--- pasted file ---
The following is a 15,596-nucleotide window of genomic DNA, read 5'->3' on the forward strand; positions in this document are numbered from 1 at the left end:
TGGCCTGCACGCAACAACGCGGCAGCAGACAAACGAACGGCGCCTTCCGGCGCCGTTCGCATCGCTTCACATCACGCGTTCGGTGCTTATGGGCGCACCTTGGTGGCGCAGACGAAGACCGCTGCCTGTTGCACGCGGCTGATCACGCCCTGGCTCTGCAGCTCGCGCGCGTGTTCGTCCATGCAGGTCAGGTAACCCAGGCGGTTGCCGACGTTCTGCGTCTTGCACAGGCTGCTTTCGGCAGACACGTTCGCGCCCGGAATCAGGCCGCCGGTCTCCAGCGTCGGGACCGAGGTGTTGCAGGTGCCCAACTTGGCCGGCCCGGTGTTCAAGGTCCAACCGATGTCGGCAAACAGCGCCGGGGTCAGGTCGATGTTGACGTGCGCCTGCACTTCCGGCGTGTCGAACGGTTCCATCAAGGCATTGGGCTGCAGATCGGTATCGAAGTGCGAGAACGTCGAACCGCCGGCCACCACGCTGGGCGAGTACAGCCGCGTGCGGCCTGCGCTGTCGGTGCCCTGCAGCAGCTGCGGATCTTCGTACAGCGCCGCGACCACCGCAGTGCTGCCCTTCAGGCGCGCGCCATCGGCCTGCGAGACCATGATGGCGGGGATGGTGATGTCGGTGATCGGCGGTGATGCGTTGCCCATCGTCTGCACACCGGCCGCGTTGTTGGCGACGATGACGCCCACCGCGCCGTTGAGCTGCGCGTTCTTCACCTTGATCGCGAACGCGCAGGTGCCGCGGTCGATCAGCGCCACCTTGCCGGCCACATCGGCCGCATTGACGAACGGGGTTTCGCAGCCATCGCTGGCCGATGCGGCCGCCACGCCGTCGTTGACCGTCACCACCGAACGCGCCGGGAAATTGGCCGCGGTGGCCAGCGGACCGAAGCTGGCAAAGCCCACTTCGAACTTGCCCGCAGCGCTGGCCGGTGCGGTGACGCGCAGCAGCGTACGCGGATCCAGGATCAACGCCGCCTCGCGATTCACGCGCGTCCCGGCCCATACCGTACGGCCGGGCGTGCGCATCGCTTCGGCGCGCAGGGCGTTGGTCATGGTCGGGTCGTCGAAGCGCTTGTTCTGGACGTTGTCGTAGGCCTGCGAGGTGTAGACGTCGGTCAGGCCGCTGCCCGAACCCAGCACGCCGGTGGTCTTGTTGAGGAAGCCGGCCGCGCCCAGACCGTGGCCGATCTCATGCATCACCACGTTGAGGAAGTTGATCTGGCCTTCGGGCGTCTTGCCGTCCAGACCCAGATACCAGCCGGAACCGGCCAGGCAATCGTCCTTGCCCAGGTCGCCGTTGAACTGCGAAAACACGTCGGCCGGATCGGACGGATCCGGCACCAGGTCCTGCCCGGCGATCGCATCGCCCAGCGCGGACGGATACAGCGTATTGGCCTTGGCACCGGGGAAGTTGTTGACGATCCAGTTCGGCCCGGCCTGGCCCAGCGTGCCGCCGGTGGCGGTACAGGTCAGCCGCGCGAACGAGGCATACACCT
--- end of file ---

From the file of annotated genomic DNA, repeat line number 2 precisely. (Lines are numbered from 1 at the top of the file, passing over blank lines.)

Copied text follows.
TGGCCTGCACGCAACAACGCGGCAGCAGACAAACGAACGGCGCCTTCCGGCGCCGTTCGCATCGCTTCACATCACGCGTTCGGTGCTTATGGGCGCACCTTGGTGGCGCAGACGAAGACCGCTGCCTGTTGCACGCGGCTGATCACGCCCTGGCTCTGCAGCTCGCGCGCGTGTTCGTCCATGCAGGTCAGGTAACCCAGGCGGTTGCCGACGTTCTGCGTCTTGCACAGGCTGCTTTCGGCAGACACGTTCGCGCCCGGAATCAGGCCGCCGGTCTCCAGCGTCGGGACCGAGGTGTTGCAGGTGCCCAACTTGGCCGGCCCGGTGTTCAAGGTCCAACCGATGTCGGCAAACAGCGCCGGGGTCAGGTCGATGTTGACGTGCGCCTGCACTTCCGGCGTGTCGAACGGTTCCATCAAGGCATTGGGCTGCAGATCGGTATCGAAGTGCGAGAACGTCGAACCGCCGGCCACCACGCTGGGCGAGTACAGCCGCGTGCGGCCTGCGCTGTCGGTGCCCTGCAGCAGCTGCGGATCTTCGTACAGCGCCGCGACCACCGCAGTGCTGCCCTTCAGGCGCGCGCCATCGGCCTGCGAGACCATGATGGCGGGGATGGTGATGTCGGTGATCGGCGGTGATGCGTTGCCCATCGTCTGCACACCGGCCGCGTTGTTGGCGACGATGACGCCCACCGCGCCGTTGAGCTGCGCGTTCTTCACCTTGATCGCGAACGCGCAGGTGCCGCGGTCGATCAGCGCCACCTTGCCGGCCACATCGGCCGCATTGACGAACGGGGTTTCGCAGCCATCGCTGGCCGATGCGGCCGCCACGCCGTCGTTGACCGTCACCACCGAACGCGCCGGGAAATTGGCCGCGGTGGCCAGCGGACCGAAGCTGGCAAAGCCCACTTCGAACTTGCCCGCAGCGCTGGCCGGTGCGGTGACGCGCAGCAGCGTACGCGGATCCAGGATCAACGCCGCCTCGCGATTCACGCGCGTCCCGGCCCATACCGTACGGCCGGGCGTGCGCATCGCTTCGGCGCGCAGGGCGTTGGTCATGGTCGGGTCGTCGAAGCGCTTGTTCTGGACGTTGTCGTAGGCCTGCGAGGTGTAGACGTCGGTCAGGCCGCTGCCCGAACCCAGCACGCCGGTGGTCTTGTTGAGGAAGCCGGCCGCGCCCAGACCGTGGCCGATCTCATGCATCACCACGTTGAGGAAGTTGATCTGGCCTTCGGGCGTCTTGCCGTCCAGACCCAGATACCAGCCGGAACCGGCCAGGCAATCGTCCTTGCCCAGGTCGCCGTTGAACTGCGAAAACACGTCGGCCGGATCGGACGGATCCGGCACCAGGTCCTGCCCGGCGATCGCATCGCCCAGCGCGGACGGATACAGCGTATTGGCCTTGGCACCGGGGAAGTTGTTGACGATCCAGTTCGGCCCGGCCTGGCCCAGCGTGCCGCCGGTGGCGGTACAGGTCAGCCGCGCGAACGAGGCATACACCT